How to Pitch A New Media Journalist

Name and News Organization: Kate Michael, and The District Dish
Beat: DC topics (People, places, events, charities, businesses)
Job Title: New Media Personality
Length of Time in this Role: 3 years
Web Site and/or Blog: K Street Kate/ The District Dish
Twitter Handle: @kstreetkate

Mopwater: What kind of stories/people/companies are you most interested in covering, and in what context?  KM: Both the online magazine and talk show feature the best of DC, lifestyle stories that highlight the real District of Columbia and its eclectic neighborhoods.

Mopwater: What’s the best pitch you’ve gotten recently and why?  KM: A unique and interesting business (trapeze school) moved into the area and featured lessons with the instructor who taught “Carrie” on the trapeze episode of Sex and the City.  We booked him immediately to tell people about the trapeze school on The District Dish!

Mopwater: What’s the worst pitch you’ve gotten recently and why? KM: The sister of a local woman asked me to do a feature on her because she was “so nice” and “people should know about her”… I’m not sure why.

Mopwater: What’s the easiest way to get ignored by you when pitching?  KM: Forget to take out the name of the other publication you were pitching when you were cutting and pasting your pitch.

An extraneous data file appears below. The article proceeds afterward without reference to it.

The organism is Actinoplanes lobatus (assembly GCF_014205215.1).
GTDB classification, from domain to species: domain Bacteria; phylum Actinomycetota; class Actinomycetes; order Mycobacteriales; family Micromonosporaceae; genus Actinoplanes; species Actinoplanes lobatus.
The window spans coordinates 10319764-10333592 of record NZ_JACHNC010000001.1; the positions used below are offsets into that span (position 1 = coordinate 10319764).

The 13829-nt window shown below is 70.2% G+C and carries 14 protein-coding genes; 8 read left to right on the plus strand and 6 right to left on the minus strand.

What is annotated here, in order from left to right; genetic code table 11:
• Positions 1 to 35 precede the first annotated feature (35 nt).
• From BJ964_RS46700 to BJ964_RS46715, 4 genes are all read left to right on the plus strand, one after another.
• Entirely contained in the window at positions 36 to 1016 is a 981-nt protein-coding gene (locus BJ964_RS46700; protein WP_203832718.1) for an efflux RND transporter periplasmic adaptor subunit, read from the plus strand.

Mopwater: What’s your preferred method of contact? Phone, email, your web site, your twitter account, your Facebook? KM: Email and twitter, equally.  My actual e-mail is listed on my facebook page, so why use a facebook message??

Mopwater: How much follow up can you stand from a publicist after their initial pitch and in what form?  KM: A quick e-mail reminder is no problem at all.

Mopwater: How much follow-up can you stand from a publicist after you’ve written about their company/client? Do you expect a “thank you” email/call? Is a follow-up email okay? What about a follow-up call?  KM: I usually try to send a clip or link to the story to the publicist after writing the post or article, but don’t expect any follow-up from them in return.  Of course, building a relationship with the writer is a good way to get your next story published – so I wouldn’t say it was a bad idea!

Mopwater: Do unsolicited phone calls annoy you?  KM: No, but I do prefer e-mails.

Mopwater: Describe a scenario when you mentally black-listed a source/publicist. What did they do to make you hit the delete key whenever you see a their name in your
inbox? KM: Sending me pitch solicitations that obviously do not conform to my beat – like stories about events in California or news about businesses that we do not even have in the District – are reasons why I would ignore a source.  Also, I’m always a bit putoff by publicists who send me generic press releases and save all of the juicy stories for my competition… share the wealth!

Mopwater: Do you ever meet publicists for coffee/lunch to discuss a story idea? Would you be open to it if a publicist or source suggested it?  KM: I can’t think of a time offhand that I have, but I would be open to it.  As I said, developing a relationship with a publicist or writer is so helpful in this business.  Best of luck to you all!

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